Lonnie Walker IV shoots the ball
Lonnie Walker IV shoots the ball

4th Quarter Comeback Carries Lakers to Huge Win Over Warriors

Two teams gave it everything they had and traded haymakers in the 4th quarter, but it was the Lakers who were the last team standing with a 104-101 victory over the Warriors in Game 4 Monday night. The win gives the Lakers a 3-1 lead and control in their series.

The Lakers do not win this game without countless contributions from so many different players, but it was Lonnie Walker IV whose game carried the Lakers home in this one. Going from not playing at all for most of the playoffs to a key rotation player in Game 3, Coach Ham again went to Walker on Monday night and was rewarded with a massive 4th quarter performance.

Down seven points to begin the final frame and desperate for shot making and some offensive juice, Walker IV delivered over and over again for the Lakers, scoring all 15 of his points in the final 12 minutes -- the first Laker to score 15 or more points off the bench in the 4th quarter of playoff game since Kobe Bryant did it against the Jazz exactly 26 years ago (May 8, 1997).

Darting around the court with fresh legs and intense focus, Lonnie took advantage of every inch of space afforded to him and attacked with force and precision to get into great positions to score. Whether working in screen actions as the ball handler or the screen setter, Lonnie repeatedly found himself getting free where he could elevate into his jump shot. With each successive make and the game very much in the balance, it felt as though the pressure on each shot rose further, only for him to continue to bury shots.

Walker IV would hit six of his nine attempts from the field, including five of his six attempts from inside the arc to carry the Lakers offense late as the type of wildcard scoring option the Warriors simply couldn't game plan for.

Every play made by Walker IV, however, seemed to be countered by Steph Curry and a Warriors team intent on tying up the series before heading back to San Francisco. Of his game-high 31 points, 10 came in the 4th quarter as Curry dashed around screens for jumpers and into the lane for runners in what truly was a game where both sides were giving it their all to seize even an ounce of control down the stretch. Curry would add 14 assists and 10 rebounds for a triple-double, truly leaving everything he had on the floor.

In the middle of the Walker IV/Curry duel, however, was LeBron James who also knows a thing or two about winning close playoff games and how to exert control.

For the first time all series, James accessed the primary ball-handler version of his game to take the game by the reins and shepherd it to its final conclusion. Seeking out defenders he could attack off the dribble and in the post, LeBron continuously called for on-ball screens where he could look to create an advantage to either score himself or get a teammate a good shot.

It was on these actions that the Lakers began the 4th quarter, leading to Walker IV's first bucket of the quarter, and then to a short jumper for James himself and a dump off pass for Anthony Davis for another quick bucket inside. These baskets erased the Warriors' lead and put the Lakers on the path to win the game.

To even get to this point, though, took so many other strong performances and key plays made by players on both sides. For the Lakers, beyond Lonnie and LeBron, Anthony Davis was again huge.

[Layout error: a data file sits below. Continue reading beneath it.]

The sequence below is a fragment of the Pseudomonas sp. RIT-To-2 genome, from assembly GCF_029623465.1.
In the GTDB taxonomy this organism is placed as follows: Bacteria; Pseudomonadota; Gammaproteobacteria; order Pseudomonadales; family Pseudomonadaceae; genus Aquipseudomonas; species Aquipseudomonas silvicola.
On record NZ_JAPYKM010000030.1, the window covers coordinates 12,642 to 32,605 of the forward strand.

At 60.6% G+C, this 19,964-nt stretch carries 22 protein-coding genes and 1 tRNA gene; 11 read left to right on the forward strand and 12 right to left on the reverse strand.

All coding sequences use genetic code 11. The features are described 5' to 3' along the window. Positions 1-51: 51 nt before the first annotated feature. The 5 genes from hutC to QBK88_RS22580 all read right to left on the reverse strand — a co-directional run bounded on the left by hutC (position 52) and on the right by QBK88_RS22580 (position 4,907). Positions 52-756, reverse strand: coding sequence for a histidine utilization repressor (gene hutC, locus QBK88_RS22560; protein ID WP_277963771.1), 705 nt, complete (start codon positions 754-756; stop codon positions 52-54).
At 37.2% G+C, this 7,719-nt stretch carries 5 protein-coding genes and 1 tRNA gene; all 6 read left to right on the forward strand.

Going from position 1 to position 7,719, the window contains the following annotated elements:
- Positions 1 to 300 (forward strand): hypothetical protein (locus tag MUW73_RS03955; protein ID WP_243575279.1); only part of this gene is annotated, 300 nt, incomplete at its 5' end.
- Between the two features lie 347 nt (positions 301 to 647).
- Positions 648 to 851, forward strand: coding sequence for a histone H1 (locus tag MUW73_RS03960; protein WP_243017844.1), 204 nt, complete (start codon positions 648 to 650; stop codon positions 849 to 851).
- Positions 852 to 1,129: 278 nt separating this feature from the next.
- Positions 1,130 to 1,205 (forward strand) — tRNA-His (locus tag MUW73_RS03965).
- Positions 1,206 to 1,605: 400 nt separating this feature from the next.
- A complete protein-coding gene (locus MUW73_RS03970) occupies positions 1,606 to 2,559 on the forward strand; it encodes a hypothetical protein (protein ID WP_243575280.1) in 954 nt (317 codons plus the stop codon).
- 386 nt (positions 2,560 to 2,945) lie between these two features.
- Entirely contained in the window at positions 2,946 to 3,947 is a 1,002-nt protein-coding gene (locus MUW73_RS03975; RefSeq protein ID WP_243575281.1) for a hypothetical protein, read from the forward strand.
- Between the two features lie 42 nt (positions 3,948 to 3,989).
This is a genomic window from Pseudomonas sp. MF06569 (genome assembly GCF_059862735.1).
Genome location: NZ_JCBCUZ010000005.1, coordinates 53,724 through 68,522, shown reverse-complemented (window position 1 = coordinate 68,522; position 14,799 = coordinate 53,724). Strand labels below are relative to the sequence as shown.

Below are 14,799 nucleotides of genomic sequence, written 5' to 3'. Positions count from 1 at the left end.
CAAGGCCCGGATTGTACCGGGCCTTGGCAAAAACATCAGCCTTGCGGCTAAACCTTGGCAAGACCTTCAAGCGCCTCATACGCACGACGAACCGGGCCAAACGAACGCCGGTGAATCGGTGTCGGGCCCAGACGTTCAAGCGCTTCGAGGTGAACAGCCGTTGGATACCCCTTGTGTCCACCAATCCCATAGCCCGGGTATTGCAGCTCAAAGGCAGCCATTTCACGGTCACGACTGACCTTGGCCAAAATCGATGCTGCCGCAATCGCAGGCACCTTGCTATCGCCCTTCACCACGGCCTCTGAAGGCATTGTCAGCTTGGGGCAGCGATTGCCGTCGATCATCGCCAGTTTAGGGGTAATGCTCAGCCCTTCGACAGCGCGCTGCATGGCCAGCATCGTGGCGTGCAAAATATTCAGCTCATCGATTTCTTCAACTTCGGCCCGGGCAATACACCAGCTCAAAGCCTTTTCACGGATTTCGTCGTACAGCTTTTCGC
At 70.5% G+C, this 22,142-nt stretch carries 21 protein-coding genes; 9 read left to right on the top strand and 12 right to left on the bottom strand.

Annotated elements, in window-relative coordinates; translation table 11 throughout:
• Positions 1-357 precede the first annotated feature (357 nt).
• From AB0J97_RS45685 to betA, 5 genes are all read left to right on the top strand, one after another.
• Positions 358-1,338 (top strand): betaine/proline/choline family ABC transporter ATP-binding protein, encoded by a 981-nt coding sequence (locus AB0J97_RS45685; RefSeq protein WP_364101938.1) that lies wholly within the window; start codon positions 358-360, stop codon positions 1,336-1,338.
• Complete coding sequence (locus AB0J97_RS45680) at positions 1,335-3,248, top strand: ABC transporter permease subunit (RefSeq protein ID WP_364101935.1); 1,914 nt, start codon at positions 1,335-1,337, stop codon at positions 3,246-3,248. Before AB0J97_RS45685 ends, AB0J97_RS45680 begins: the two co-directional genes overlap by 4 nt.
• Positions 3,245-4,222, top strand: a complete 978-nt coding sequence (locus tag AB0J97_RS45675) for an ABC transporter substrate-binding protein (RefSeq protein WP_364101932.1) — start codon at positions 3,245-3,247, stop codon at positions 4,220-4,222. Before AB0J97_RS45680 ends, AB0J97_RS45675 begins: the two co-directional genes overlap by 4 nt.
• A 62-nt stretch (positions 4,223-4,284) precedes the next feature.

Early on, it was Davis offense that took center stage. AD scored 19 of his 23 points in the 1st half, carrying the Lakers on that side of the ball as one of the few players who could consistently hit shots. Whether he was working the interior for finishes at the rim or sinking his mid-range jumper, AD kept the Lakers in the game against a loaded-up Warriors defense.

In the 2nd half the Lakers went away from Davis offensively, but that's when he began to really impact the game defensively. After a 1st half that saw the Warriors attack AD in the pick-and-roll by constantly bringing his primary assignment up to the ball to set screens for Curry, the Lakers adjusted both by changing AD's initial defensive assignment to Andrew Wiggins and then by using a more switching scheme defensively to try to limit Curry's passing.

That change allowed Davis more flexibility as a helper, but also put him into more switches vs. Curry directly where he could try to disrupt his jumper and make his drives more challenging. And on the most important defensive possession of the game, that was the matchup we got.

With the Lakers up by a single point and the Warriors with the ball, Curry got isolated at the top of the key vs. AD. Curry tried to attack, but AD stayed with him and was able to contest a step-back jumper that Curry would miss. After a Draymond Green offensive rebound, the ball was kicked back out to Curry who was still being tracked by AD. But rather than test Davis off the dribble again, Steph settled for a very long three-point shot attempt that caromed off the rim and into the hands of Walker IV who was fouled and sent to the foul line, where he hit both free throws to build the Lakers' lead to the final margin.

And ultimately, in a game of such small margins, every detail mattered and it was the Lakers who made just enough plays to win. Whether it was AD, LeBron, and Lonnie with the big moments or Austin Reaves (21 points, 7-15 shooting) finding his offensive game in the 2nd half or Dennis Schröder (10 points, 5-9 shooting) bringing his typically hard-nosed two-way play, this was the type of team effort that was absolutely required to get such a hard-fought win.

And now that they have it, the Lakers will head back to the Bay Area looking to get the hardest win of all when the series resumes with Game 5 on Wednesday.